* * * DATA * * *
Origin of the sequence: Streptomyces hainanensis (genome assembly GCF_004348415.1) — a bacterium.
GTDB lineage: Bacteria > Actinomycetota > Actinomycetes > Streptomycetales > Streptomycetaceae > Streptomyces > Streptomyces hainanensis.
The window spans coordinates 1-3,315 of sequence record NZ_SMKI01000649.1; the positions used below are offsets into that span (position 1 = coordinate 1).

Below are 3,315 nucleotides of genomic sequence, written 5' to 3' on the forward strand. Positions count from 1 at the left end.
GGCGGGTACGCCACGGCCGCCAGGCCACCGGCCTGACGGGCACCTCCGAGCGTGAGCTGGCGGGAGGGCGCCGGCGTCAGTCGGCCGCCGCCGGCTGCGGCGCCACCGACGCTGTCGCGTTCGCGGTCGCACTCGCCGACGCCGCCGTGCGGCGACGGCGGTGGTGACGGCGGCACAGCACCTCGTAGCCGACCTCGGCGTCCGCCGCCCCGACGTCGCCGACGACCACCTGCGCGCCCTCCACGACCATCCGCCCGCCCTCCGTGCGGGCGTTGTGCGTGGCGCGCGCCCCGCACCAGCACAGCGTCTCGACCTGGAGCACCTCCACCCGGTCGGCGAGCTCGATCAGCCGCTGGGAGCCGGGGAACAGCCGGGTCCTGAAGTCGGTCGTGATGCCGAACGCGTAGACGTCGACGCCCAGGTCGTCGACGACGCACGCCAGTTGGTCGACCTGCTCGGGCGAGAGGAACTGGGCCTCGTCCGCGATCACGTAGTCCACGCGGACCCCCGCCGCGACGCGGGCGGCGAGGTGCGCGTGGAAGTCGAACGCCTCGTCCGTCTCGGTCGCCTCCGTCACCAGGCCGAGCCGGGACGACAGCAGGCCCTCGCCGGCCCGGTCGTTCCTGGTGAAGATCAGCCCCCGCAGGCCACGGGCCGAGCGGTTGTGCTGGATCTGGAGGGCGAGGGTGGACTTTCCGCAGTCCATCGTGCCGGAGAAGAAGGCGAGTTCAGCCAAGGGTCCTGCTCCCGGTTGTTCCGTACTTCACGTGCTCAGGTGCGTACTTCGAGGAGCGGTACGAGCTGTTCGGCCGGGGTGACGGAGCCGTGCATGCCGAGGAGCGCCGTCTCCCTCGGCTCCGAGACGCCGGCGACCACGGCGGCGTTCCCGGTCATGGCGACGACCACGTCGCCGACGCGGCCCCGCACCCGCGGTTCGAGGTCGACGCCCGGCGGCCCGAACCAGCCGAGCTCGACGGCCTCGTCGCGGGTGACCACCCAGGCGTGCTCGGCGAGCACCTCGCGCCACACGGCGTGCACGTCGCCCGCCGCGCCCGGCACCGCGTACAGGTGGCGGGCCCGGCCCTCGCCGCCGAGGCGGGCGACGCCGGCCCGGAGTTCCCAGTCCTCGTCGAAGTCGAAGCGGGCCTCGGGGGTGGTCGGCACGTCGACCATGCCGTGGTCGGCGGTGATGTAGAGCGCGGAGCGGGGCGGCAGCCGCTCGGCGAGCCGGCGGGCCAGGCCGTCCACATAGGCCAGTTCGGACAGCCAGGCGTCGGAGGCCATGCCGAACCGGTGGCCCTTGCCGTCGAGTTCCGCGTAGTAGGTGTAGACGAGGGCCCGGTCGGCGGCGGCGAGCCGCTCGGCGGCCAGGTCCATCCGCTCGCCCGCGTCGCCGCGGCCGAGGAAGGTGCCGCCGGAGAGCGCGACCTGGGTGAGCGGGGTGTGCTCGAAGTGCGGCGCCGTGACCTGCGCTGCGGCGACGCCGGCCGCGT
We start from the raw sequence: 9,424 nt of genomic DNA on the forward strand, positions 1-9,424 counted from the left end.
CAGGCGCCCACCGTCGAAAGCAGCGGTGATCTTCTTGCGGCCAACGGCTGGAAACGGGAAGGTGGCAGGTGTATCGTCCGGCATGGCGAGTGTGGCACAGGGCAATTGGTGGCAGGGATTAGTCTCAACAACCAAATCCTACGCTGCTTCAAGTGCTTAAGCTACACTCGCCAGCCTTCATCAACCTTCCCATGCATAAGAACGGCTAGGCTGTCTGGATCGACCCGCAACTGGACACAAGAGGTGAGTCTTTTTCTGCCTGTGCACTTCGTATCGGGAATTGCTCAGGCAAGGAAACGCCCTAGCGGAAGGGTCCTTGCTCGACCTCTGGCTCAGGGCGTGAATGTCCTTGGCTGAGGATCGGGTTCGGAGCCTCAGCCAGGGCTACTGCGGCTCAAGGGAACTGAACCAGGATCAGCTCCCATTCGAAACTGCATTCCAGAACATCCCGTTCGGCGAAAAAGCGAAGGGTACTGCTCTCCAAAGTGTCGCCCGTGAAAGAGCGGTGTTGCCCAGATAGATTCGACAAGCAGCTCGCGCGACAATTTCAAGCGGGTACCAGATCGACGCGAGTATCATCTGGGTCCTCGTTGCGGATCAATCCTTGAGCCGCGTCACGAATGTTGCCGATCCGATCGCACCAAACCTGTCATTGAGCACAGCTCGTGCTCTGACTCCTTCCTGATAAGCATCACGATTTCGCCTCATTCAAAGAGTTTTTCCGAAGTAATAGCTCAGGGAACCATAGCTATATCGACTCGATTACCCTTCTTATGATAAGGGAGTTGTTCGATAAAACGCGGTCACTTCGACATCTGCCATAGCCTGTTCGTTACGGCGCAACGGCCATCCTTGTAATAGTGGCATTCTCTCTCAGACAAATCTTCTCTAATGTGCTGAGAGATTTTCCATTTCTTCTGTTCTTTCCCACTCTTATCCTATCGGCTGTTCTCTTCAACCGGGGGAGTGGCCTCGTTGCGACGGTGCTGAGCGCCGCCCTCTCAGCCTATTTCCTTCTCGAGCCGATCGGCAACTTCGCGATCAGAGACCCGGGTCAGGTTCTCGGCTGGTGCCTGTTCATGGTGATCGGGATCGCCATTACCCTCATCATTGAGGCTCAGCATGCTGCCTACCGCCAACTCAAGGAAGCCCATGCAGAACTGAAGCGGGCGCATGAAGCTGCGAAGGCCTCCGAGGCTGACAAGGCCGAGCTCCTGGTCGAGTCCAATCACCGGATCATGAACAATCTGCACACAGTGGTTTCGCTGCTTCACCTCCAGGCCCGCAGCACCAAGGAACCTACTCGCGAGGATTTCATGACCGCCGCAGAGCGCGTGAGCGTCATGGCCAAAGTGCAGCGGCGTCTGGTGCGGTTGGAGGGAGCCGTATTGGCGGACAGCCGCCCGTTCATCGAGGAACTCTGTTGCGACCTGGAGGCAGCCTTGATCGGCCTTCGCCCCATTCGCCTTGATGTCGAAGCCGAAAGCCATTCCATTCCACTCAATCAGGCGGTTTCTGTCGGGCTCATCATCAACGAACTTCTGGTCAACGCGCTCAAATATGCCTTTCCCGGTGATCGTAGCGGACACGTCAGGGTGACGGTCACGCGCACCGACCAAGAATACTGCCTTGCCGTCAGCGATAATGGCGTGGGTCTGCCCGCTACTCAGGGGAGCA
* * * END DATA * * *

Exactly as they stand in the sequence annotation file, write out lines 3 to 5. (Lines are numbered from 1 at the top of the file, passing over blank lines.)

The window spans coordinates 1-3,315 of sequence record NZ_SMKI01000649.1; the positions used below are offsets into that span (position 1 = coordinate 1).

Below are 3,315 nucleotides of genomic sequence, written 5' to 3' on the forward strand. Positions count from 1 at the left end.
GGCGGGTACGCCACGGCCGCCAGGCCACCGGCCTGACGGGCACCTCCGAGCGTGAGCTGGCGGGAGGGCGCCGGCGTCAGTCGGCCGCCGCCGGCTGCGGCGCCACCGACGCTGTCGCGTTCGCGGTCGCACTCGCCGACGCCGCCGTGCGGCGACGGCGGTGGTGACGGCGGCACAGCACCTCGTAGCCGACCTCGGCGTCCGCCGCCCCGACGTCGCCGACGACCACCTGCGCGCCCTCCACGACCATCCGCCCGCCCTCCGTGCGGGCGTTGTGCGTGGCGCGCGCCCCGCACCAGCACAGCGTCTCGACCTGGAGCACCTCCACCCGGTCGGCGAGCTCGATCAGCCGCTGGGAGCCGGGGAACAGCCGGGTCCTGAAGTCGGTCGTGATGCCGAACGCGTAGACGTCGACGCCCAGGTCGTCGACGACGCACGCCAGTTGGTCGACCTGCTCGGGCGAGAGGAACTGGGCCTCGTCCGCGATCACGTAGTCCACGCGGACCCCCGCCGCGACGCGGGCGGCGAGGTGCGCGTGGAAGTCGAACGCCTCGTCCGTCTCGGTCGCCTCCGTCACCAGGCCGAGCCGGGACGACAGCAGGCCCTCGCCGGCCCGGTCGTTCCTGGTGAAGATCAGCCCCCGCAGGCCACGGGCCGAGCGGTTGTGCTGGATCTGGAGGGCGAGGGTGGACTTTCCGCAGTCCATCGTGCCGGAGAAGAAGGCGAGTTCAGCCAAGGGTCCTGCTCCCGGTTGTTCCGTACTTCACGTGCTCAGGTGCGTACTTCGAGGAGCGGTACGAGCTGTTCGGCCGGGGTGACGGAGCCGTGCATGCCGAGGAGCGCCGTCTCCCTCGGCTCCGAGACGCCGGCGACCACGGCGGCGTTCCCGGTCATGGCGACGACCACGTCGCCGACGCGGCCCCGCACCCGCGGTTCGAGGTCGACGCCCGGCGGCCCGAACCAGCCGAGCTCGACGGCCTCGTCGCGGGTGACCACCCAGGCGTGCTCGGCGAGCACCTCGCGCCACACGGCGTGCACGTCGCCCGCCGCGCCCGGCACCGCGTACAGGTGGCGGGCCCGGCCCTCGCCGCCGAGGCGGGCGACGCCGGCCCGGAGTTCCCAGTCCTCGTCGAAGTCGAAGCGGGCCTCGGGGGTGGTCGGCACGTCGACCATGCCGTGGTCGGCGGTGATGTAGAGCGCGGAGCGGGGCGGCAGCCGCTCGGCGAGCCGGCGGGCCAGGCCGTCCACATAGGCCAGTTCGGACAGCCAGGCGTCGGAGGCCATGCCGAACCGGTGGCCCTTGCCGTCGAGTTCCGCGTAGTAGGTGTAGACGAGGGCCCGGTCGGCGGCGGCGAGCCGCTCGGCGGCCAGGTCCATCCGCTCGCCCGCGTCGCCGCGGCCGAGGAAGGTGCCGCCGGAGAGCGCGACCTGGGTGAGCGGGGTGTGCTCGAAGTGCGGCGCCGTGACCTGCGCTGCGGCGACGCCGGCCGCGT